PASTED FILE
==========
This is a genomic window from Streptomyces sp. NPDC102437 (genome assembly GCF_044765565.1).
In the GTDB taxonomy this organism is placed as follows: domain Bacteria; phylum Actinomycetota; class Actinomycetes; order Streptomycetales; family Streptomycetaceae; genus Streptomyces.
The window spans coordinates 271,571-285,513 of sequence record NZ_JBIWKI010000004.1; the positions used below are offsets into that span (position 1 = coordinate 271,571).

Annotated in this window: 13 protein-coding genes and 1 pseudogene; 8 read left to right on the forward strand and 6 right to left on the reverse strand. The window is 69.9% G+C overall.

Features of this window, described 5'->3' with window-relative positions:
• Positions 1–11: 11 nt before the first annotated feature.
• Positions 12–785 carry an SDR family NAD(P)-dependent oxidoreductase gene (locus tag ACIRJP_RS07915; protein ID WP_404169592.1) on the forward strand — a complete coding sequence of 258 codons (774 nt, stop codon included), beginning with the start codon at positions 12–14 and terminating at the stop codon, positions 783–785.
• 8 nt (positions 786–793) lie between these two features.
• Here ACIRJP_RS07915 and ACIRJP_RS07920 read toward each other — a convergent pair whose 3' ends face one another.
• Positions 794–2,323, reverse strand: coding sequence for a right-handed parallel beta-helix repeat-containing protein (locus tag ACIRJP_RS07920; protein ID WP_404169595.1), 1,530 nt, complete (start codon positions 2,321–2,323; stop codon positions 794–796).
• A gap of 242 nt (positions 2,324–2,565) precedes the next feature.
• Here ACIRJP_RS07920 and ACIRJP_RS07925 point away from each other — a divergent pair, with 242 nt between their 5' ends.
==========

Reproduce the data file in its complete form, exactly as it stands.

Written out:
This is a genomic window from Streptomyces sp. NPDC102437 (genome assembly GCF_044765565.1).
In the GTDB taxonomy this organism is placed as follows: domain Bacteria; phylum Actinomycetota; class Actinomycetes; order Streptomycetales; family Streptomycetaceae; genus Streptomyces.
The window spans coordinates 271,571-285,513 of sequence record NZ_JBIWKI010000004.1; the positions used below are offsets into that span (position 1 = coordinate 271,571).

Annotated in this window: 13 protein-coding genes and 1 pseudogene; 8 read left to right on the forward strand and 6 right to left on the reverse strand. The window is 69.9% G+C overall.

Features of this window, described 5'->3' with window-relative positions:
• Positions 1–11: 11 nt before the first annotated feature.
• Positions 12–785 carry an SDR family NAD(P)-dependent oxidoreductase gene (locus tag ACIRJP_RS07915; protein ID WP_404169592.1) on the forward strand — a complete coding sequence of 258 codons (774 nt, stop codon included), beginning with the start codon at positions 12–14 and terminating at the stop codon, positions 783–785.
• 8 nt (positions 786–793) lie between these two features.
• Here ACIRJP_RS07915 and ACIRJP_RS07920 read toward each other — a convergent pair whose 3' ends face one another.
• Positions 794–2,323, reverse strand: coding sequence for a right-handed parallel beta-helix repeat-containing protein (locus tag ACIRJP_RS07920; protein ID WP_404169595.1), 1,530 nt, complete (start codon positions 2,321–2,323; stop codon positions 794–796).
• A gap of 242 nt (positions 2,324–2,565) precedes the next feature.
• Here ACIRJP_RS07920 and ACIRJP_RS07925 point away from each other — a divergent pair, with 242 nt between their 5' ends.